Step one is creating the first triangle twist.
Secondly you arrange the grid as shown, as if to do another triangle twist. But don’t!
Push the tip, where the lines intersect in.
From the edge of the pushed in hexagon go over two spaces and arrange the pleats as if you are going to create a triangular twist. The repeat the “concave” hexagon.
Then going upwards from the new concave hexagon do the same thing. I also added a triangle twist on the outer edge of the emerging larger hexagon. Then another triangle twist on the middle “concave” hexagon.
Keep repeating around, till you have formed a hexagon of the pushed in hexagons. The triangle twists are in the directions shown below, every other one faces the other.
The other side is where it gets its name. This is the basic unit. The process repeats from each of the triangle twists. Refer to the first two pictures for the full tessellation.
The nice thing is once you’ve constrained the free paper there are at least 10 easy mods that will change the form completely. I’ll leave them to you to find, but remember part of origami is discovery. Push things in a little differently and a new design is born.
Soon I have a pillow that is a test I’ll publish. The front is done I just need to pull out my sewing machine and filler. I also had some earlier tests that collected dust, as most stuff I test does (by the necessity of time) I pulled out and started playing with. I am currently not friends with my iron though. I might splurge on a cord free one and I think I’ve come around to “investing” (that’s the word I’m using instead of indulging) in a craftrobo pro.
So I was in Wisconsin, at Lake Harris. I think winter is the time that we are gifted with seeing a tree’s architecture. The pristine lines don’t err and aim towards the heavens against a backdrop of Robin’s egg blue. The stark Birches and lily white snow were beautiful if bitterly cold. So amidst the joy of grading papers I folded.
Oceania Box-Older box, but one that I still like. I don’t think I’ve posted it here before.
Partial Diagram: After step 6 just make a standard masu box. The edge reference for the edge of the box is the first pleat from the edge. Make two. Then pull apart the sections carefully, fanning them out. Make two.
In Wisconsin I played around with 2d modulars again. Before I post instructions I would like to know if they are already floating out there in the origami ether. If you recognize them please state who and a link if possible. I checked out a site moduladia? and a site by a gentleman whose website escapes me at the moment. So if the designs and or modules look familiar I do appreciate information before I bother trying to diagram.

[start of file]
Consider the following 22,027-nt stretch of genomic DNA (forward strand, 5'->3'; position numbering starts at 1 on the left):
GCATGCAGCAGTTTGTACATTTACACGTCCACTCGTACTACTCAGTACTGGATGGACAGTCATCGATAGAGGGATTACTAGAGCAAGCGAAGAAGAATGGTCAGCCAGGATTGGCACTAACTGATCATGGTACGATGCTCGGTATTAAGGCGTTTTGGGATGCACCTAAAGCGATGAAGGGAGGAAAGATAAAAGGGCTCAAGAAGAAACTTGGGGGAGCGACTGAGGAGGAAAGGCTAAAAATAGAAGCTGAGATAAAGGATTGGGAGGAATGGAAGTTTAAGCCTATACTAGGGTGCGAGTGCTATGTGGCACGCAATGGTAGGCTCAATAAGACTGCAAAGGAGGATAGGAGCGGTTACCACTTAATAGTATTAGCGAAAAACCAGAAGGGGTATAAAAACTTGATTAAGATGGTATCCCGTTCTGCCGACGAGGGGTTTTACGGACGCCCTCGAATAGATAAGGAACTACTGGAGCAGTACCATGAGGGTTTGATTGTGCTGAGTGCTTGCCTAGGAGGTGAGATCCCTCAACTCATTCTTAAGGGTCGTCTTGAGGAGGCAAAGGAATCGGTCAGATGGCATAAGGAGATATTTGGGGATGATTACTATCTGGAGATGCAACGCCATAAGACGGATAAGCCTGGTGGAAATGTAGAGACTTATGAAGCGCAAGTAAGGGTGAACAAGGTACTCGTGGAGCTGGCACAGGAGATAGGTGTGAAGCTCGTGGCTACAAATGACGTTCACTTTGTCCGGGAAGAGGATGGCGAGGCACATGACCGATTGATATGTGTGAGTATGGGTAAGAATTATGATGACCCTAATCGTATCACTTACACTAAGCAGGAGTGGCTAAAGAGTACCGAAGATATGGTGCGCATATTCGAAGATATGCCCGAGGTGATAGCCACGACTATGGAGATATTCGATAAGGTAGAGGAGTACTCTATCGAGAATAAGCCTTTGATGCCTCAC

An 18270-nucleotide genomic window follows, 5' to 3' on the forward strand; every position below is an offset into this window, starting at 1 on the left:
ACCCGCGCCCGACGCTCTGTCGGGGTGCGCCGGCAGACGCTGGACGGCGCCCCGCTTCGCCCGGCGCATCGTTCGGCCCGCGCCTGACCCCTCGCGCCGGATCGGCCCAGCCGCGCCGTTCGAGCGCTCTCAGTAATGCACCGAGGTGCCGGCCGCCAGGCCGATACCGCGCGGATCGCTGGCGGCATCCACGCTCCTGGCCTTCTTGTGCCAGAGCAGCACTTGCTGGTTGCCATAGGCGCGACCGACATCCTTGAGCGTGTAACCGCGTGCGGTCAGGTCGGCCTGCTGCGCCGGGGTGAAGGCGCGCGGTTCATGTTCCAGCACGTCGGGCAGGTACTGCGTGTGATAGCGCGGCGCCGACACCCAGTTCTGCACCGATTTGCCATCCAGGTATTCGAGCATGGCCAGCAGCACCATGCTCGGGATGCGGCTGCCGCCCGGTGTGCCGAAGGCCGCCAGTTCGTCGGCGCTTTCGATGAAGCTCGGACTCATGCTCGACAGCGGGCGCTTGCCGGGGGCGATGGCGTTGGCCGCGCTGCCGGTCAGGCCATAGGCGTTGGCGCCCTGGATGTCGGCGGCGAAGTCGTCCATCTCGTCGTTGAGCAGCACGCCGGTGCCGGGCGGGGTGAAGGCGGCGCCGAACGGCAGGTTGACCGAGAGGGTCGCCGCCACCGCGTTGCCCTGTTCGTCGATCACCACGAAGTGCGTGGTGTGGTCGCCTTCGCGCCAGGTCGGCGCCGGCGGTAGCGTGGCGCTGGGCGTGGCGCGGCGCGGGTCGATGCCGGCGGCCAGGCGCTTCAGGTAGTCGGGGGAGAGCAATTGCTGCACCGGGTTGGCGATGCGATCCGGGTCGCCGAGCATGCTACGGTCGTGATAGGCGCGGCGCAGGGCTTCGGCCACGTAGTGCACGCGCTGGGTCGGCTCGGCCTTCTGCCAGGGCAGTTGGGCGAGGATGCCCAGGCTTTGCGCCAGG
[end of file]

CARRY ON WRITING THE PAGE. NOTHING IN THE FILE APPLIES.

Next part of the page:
Last thing from the cold northwoods is a tessellation. Was originally going to do a mask , but sadly that, as usual, was pushed to the side. So here it is backlit.
Hope you all have a safe and happy new year.
This bowl is part of a curved computer aided tessellation I am working on. The collapsing of it is going poorly, but looking at a bowl of Philips I realized it might make a good bowl if I used one iteration overlaid in a circle. The original design is based on a equilateral triangle. The design works with any number of sides of a polygon with little modification.
To complete print out the crease pattern below as large as will fit on a sheet of paper.
Then score the creases following the lines above. I recommend a pen that no longer has ink. Then make the creases as shown below.
This is the bottom.
This is the top.
To try the five sided bowl the crease pattern is below.
Links that I sent to the o-list but forgot to given the e-mail a subject.
Some origami in fashion links.
This is more tangentially related. The fabrics were inspired by traditional papers and they may have origami birds on one blouse, but the pic wasn’t good enough to be positive.
shoes that appear to have little leather blintz folds.
Chair and stool with origami design influence
Purse with a fold or two.
While I am sure you are all familiar with Sipho Mabona’s extraordinary work, he has a website that is as exquisitely constructed as his designs. Check out his site. My favorite pick is his Multiple white Koi picture. Bella.